The impact of U.S. foreign aid on human rights conditions in post-Cold War era

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Lee, Hyun Ju
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Robert B. Urbatsch
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Political Science
The Department of Political Science has been a separate department in the College of Liberal Arts and Sciences (formerly the College of Sciences and Humanities) since 1969 and offers an undergraduate degree (B.A.) in political science, a graduate degree (M.A.) in political science, a joint J.D./M.A. degree with Drake University, an interdisciplinary degree in cyber security, and a graduate Certificate of Public Management (CPM). In addition, it provides an array of service courses for students in other majors and other colleges to satisfy general education requirements in the area of the social sciences.
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During the Cold War, U.S. foreign aid was mainly used to fight against the potential Soviet military threat and to support allies. Containing Communism was the non-negotiable goal in U.S. foreign policy. With the end of the Cold War and the rising force of globalization, aid-providing developed countries in the West, including the United States, emphasized political conditionality attached to aid in order to encourage political reforms, such as democratic political process and securing human rights, in aid-recipient developing countries. This study uses pooled cross-sectional time series data covering 112 countries for the post-Cold War years of 1990-2009 to examine the effects of U.S. foreign aid allocation on human rights, especially physical integrity rights. The findings suggest that U.S. foreign aid [economic, military, and total aid] did have an impact on a government's respect for human rights in recipient countries, but that the association was negative: an increase in foreign aid from the United States is associated with less protection of human rights. Even though the good will of the chief administrators to promote human rights was explicit, implementations to achieve such a goal through foreign aid seem to fall far short of their promises.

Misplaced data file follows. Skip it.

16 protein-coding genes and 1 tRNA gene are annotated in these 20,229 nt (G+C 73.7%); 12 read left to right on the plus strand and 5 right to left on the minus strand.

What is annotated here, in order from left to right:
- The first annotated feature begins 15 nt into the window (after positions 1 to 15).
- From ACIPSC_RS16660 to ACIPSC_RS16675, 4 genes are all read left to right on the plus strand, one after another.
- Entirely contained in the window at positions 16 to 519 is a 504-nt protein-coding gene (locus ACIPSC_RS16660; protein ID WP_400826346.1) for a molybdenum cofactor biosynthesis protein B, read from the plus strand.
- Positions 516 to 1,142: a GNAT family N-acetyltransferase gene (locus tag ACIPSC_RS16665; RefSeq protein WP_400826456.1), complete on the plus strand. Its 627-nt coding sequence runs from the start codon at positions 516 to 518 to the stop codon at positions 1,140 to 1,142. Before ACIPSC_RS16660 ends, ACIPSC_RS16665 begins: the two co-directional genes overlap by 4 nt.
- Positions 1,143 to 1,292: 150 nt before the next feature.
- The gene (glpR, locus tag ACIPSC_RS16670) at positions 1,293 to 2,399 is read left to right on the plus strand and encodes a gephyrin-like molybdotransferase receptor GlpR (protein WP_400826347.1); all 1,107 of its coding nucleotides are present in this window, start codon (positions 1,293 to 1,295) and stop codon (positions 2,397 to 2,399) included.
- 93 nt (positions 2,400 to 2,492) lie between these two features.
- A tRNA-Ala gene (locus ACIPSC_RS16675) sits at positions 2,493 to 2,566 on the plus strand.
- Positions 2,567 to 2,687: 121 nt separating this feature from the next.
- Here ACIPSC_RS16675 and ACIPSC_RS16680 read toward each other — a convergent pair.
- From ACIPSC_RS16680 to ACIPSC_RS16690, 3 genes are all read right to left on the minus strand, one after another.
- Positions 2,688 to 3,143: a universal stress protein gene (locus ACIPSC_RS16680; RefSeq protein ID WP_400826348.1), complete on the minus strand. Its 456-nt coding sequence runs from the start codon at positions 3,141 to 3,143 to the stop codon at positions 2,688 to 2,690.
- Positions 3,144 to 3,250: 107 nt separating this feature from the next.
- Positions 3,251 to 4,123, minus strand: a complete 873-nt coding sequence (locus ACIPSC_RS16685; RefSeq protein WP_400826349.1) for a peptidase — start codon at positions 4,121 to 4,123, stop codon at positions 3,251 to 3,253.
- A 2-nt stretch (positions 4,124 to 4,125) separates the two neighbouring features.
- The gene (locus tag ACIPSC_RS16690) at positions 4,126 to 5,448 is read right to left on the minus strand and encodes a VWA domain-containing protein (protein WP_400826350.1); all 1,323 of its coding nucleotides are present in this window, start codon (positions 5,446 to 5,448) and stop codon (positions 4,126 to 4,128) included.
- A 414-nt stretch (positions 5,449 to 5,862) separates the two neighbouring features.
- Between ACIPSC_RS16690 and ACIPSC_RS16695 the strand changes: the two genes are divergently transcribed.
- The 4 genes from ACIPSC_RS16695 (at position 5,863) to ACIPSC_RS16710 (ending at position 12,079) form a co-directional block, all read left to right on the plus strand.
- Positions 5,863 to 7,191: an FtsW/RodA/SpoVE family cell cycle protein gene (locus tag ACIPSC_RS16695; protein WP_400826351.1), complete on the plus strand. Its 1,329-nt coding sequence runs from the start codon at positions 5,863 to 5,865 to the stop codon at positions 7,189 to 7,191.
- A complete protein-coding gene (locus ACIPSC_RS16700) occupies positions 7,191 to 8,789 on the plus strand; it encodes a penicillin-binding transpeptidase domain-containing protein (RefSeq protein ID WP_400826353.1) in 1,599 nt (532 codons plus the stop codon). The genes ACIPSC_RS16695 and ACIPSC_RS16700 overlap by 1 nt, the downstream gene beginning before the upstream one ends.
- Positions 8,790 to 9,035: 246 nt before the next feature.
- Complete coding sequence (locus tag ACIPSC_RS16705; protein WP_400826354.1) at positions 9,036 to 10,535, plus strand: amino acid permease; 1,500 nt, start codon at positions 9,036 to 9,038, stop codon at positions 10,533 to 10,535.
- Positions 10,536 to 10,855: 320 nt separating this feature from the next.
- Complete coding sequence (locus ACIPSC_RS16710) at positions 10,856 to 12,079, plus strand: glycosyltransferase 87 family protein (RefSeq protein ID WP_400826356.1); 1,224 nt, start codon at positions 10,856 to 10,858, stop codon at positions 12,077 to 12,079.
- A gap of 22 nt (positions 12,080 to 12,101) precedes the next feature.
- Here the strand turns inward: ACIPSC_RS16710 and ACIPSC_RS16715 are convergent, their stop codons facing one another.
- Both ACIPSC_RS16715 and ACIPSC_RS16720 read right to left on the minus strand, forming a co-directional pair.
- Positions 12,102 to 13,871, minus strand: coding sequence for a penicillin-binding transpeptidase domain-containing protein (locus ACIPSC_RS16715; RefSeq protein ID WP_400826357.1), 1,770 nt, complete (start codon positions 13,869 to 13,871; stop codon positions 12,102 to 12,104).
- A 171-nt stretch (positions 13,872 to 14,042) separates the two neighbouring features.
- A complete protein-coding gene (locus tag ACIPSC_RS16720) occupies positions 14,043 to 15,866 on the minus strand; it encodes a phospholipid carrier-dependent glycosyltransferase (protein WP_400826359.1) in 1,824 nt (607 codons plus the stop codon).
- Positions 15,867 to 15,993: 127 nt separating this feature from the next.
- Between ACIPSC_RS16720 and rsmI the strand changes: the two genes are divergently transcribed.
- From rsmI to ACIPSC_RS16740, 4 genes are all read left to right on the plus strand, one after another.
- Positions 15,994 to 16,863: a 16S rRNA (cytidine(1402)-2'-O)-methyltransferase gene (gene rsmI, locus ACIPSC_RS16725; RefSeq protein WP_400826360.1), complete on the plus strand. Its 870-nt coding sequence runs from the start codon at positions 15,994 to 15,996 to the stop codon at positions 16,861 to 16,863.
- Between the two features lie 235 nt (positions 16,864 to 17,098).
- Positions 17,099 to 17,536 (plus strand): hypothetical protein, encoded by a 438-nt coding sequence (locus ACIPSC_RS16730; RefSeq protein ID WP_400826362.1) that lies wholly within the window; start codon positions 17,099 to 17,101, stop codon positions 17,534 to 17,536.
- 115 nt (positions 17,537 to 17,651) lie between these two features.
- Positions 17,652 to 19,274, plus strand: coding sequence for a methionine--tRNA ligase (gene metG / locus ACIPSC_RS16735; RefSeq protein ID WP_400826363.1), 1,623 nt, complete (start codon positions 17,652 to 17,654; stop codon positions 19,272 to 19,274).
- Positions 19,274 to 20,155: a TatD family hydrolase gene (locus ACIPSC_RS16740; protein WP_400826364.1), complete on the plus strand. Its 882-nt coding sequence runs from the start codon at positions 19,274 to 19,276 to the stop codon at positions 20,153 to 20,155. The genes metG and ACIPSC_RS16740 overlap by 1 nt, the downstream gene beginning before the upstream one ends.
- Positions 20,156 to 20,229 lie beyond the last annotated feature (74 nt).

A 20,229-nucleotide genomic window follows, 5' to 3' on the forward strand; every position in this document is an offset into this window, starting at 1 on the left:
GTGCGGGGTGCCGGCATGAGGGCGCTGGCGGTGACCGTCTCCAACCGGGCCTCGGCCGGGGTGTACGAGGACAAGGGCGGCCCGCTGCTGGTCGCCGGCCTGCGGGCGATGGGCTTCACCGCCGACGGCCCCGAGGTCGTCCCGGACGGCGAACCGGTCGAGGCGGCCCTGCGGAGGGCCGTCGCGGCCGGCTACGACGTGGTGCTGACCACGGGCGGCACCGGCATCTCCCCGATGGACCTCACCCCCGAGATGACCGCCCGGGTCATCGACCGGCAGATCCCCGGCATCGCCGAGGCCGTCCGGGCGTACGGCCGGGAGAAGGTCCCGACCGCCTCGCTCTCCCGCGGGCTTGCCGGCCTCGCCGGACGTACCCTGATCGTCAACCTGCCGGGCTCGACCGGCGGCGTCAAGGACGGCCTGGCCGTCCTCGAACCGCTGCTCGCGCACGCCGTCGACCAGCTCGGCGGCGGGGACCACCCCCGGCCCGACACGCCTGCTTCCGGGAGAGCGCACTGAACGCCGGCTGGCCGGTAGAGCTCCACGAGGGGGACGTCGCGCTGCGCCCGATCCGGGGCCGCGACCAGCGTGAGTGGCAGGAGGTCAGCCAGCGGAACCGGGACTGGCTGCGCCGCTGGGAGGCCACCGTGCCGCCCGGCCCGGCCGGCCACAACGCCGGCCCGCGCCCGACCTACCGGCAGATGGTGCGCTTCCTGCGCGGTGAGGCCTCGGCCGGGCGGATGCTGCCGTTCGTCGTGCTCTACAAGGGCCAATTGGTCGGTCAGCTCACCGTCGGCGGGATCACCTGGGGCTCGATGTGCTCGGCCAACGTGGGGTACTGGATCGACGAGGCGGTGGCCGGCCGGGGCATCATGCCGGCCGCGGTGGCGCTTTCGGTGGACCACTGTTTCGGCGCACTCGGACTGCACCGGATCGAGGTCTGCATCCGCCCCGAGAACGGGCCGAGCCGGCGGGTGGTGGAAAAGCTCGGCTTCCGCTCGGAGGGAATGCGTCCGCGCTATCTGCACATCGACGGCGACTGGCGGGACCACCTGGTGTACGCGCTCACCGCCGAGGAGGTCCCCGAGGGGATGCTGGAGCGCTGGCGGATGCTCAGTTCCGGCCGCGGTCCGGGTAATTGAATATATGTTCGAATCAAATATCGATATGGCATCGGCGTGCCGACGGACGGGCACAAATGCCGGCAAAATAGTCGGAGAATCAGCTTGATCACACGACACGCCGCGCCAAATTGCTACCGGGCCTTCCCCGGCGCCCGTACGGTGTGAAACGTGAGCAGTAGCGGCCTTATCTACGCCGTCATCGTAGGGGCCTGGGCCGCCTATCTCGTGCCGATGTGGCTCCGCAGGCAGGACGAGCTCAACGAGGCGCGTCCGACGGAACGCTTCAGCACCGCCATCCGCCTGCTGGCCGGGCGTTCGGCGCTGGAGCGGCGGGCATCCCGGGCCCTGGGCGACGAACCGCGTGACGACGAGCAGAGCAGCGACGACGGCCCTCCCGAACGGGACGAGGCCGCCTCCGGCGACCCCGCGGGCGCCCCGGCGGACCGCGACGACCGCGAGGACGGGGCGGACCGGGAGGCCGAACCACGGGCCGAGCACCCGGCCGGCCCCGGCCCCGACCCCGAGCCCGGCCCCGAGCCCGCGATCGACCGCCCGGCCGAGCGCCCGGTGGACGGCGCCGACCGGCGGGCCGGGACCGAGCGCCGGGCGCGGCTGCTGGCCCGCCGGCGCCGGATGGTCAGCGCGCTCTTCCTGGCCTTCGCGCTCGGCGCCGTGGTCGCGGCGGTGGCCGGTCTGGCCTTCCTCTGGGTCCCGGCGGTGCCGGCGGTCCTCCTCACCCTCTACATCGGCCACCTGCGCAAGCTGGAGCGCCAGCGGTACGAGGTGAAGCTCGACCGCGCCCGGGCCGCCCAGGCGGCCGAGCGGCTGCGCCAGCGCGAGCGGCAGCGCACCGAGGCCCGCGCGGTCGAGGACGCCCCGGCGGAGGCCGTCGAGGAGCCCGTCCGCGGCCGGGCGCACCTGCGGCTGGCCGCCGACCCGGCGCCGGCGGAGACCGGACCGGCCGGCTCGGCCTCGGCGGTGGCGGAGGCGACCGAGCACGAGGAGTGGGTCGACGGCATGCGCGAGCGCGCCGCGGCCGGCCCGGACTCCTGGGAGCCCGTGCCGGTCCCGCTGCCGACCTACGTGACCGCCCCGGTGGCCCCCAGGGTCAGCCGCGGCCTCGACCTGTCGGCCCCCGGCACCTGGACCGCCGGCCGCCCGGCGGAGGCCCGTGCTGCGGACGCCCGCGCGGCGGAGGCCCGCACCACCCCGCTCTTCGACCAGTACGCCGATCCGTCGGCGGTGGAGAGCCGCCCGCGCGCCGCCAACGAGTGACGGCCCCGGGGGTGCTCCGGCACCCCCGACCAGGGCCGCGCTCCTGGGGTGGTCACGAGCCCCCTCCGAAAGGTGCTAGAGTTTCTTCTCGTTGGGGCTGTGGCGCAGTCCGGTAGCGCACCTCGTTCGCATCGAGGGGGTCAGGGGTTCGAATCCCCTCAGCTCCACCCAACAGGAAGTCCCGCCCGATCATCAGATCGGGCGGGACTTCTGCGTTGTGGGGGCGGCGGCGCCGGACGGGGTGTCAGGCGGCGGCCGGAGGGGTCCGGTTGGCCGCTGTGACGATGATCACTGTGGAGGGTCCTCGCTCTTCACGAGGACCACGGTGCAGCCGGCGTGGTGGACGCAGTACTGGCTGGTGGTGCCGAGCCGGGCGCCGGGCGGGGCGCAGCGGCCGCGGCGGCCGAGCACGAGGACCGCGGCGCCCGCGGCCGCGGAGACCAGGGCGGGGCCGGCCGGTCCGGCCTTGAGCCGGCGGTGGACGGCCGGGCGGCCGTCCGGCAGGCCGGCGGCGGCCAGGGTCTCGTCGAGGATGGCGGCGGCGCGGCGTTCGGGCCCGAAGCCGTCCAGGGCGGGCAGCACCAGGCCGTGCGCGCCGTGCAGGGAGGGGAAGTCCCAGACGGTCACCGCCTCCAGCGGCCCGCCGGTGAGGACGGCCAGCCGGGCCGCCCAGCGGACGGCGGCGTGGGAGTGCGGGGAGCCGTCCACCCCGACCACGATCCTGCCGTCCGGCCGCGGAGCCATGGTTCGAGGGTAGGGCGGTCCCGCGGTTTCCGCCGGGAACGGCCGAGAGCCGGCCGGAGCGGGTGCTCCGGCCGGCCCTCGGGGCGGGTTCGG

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Sat Jan 01 00:00:00 UTC 2011